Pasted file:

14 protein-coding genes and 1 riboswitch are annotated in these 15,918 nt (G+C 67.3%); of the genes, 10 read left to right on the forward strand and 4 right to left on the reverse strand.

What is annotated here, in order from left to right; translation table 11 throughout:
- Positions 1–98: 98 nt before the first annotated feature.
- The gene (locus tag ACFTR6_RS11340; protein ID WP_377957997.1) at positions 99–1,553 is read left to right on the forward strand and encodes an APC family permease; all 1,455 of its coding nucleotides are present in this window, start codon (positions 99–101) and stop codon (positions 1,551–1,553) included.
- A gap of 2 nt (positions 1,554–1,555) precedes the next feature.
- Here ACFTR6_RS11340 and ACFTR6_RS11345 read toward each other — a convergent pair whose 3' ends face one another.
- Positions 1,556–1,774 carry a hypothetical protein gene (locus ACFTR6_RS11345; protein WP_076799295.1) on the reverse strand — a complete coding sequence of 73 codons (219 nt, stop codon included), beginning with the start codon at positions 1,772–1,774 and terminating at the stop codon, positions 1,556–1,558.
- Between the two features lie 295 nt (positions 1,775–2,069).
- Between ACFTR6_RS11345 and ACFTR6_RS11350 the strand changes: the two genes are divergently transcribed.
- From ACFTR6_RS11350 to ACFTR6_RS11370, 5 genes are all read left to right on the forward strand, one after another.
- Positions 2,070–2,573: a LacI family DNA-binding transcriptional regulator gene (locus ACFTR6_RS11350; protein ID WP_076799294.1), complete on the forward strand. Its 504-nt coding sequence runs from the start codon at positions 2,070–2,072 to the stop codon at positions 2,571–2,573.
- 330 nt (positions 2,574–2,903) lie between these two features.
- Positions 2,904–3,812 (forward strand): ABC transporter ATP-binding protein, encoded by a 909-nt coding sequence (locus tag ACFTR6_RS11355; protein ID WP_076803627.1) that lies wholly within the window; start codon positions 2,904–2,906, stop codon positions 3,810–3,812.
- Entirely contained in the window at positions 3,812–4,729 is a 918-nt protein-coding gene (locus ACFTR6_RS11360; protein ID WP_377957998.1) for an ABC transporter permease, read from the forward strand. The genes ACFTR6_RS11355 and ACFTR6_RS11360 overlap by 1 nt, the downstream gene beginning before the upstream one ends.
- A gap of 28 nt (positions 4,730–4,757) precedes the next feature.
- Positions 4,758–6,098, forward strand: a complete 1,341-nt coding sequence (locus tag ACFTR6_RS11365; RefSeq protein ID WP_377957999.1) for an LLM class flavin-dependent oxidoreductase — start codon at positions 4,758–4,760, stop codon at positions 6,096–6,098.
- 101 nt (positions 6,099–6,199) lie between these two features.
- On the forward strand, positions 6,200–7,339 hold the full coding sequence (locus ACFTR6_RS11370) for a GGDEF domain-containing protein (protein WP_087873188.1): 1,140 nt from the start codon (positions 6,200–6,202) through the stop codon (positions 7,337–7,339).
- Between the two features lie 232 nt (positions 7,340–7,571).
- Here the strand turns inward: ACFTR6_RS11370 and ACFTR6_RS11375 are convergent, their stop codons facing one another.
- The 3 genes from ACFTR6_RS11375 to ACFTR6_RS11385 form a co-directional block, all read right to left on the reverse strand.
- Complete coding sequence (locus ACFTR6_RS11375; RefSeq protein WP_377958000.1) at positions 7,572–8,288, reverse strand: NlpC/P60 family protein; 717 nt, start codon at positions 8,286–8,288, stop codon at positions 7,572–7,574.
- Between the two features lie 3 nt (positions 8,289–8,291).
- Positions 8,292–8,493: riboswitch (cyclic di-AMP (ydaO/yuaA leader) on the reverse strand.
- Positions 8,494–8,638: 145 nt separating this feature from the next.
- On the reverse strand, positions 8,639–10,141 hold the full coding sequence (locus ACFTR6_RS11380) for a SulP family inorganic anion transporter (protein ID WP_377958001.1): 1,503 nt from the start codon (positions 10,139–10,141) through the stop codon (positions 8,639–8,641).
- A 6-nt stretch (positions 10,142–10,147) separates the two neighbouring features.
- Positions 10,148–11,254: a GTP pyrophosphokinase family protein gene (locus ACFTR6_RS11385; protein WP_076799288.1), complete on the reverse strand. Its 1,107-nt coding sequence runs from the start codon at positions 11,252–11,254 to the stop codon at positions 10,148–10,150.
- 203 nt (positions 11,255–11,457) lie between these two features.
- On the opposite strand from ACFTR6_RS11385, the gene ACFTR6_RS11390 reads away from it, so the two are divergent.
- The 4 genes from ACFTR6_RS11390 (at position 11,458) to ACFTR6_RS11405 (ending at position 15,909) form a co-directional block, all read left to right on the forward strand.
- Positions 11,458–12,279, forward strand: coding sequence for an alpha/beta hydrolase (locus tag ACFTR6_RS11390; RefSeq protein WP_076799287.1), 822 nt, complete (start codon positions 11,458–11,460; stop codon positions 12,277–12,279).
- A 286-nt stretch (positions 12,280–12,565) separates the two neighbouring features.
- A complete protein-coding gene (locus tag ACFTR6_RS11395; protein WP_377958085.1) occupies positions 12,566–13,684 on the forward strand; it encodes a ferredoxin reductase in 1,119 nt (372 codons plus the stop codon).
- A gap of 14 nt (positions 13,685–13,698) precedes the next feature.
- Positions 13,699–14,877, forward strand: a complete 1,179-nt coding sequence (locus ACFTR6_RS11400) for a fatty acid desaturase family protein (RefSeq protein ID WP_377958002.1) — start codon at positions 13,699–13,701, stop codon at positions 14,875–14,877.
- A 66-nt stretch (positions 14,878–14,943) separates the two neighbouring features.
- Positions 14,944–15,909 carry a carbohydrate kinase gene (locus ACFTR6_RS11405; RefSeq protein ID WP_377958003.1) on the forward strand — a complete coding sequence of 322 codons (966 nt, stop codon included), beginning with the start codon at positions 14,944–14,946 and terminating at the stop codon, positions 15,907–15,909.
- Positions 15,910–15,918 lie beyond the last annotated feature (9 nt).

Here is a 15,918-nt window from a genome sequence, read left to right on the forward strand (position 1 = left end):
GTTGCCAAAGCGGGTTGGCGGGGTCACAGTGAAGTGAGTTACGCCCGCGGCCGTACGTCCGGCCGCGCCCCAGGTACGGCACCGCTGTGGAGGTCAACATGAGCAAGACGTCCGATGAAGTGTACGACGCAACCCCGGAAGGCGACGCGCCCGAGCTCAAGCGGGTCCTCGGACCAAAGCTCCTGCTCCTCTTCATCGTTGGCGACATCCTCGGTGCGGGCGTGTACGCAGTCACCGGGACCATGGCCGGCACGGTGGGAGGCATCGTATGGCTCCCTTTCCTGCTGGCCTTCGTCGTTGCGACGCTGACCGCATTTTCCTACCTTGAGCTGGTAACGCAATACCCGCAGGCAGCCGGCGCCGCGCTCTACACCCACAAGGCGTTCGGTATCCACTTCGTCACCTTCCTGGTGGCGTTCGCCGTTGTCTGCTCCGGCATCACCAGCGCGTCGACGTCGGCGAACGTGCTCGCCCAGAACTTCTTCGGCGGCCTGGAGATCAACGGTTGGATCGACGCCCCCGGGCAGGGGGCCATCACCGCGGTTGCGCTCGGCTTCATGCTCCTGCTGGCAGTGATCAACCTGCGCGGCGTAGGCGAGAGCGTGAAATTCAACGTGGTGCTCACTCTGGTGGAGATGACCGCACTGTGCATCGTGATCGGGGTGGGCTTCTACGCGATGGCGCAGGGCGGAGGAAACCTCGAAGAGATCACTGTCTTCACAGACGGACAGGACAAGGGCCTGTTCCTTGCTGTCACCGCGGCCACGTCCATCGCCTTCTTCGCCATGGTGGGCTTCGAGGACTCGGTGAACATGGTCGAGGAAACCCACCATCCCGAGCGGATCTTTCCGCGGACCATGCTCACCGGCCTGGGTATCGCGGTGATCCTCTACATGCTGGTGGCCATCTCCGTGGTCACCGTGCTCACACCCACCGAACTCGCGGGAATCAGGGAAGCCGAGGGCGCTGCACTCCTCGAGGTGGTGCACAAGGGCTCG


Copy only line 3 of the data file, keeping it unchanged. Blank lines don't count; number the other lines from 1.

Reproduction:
- Positions 1–98: 98 nt before the first annotated feature.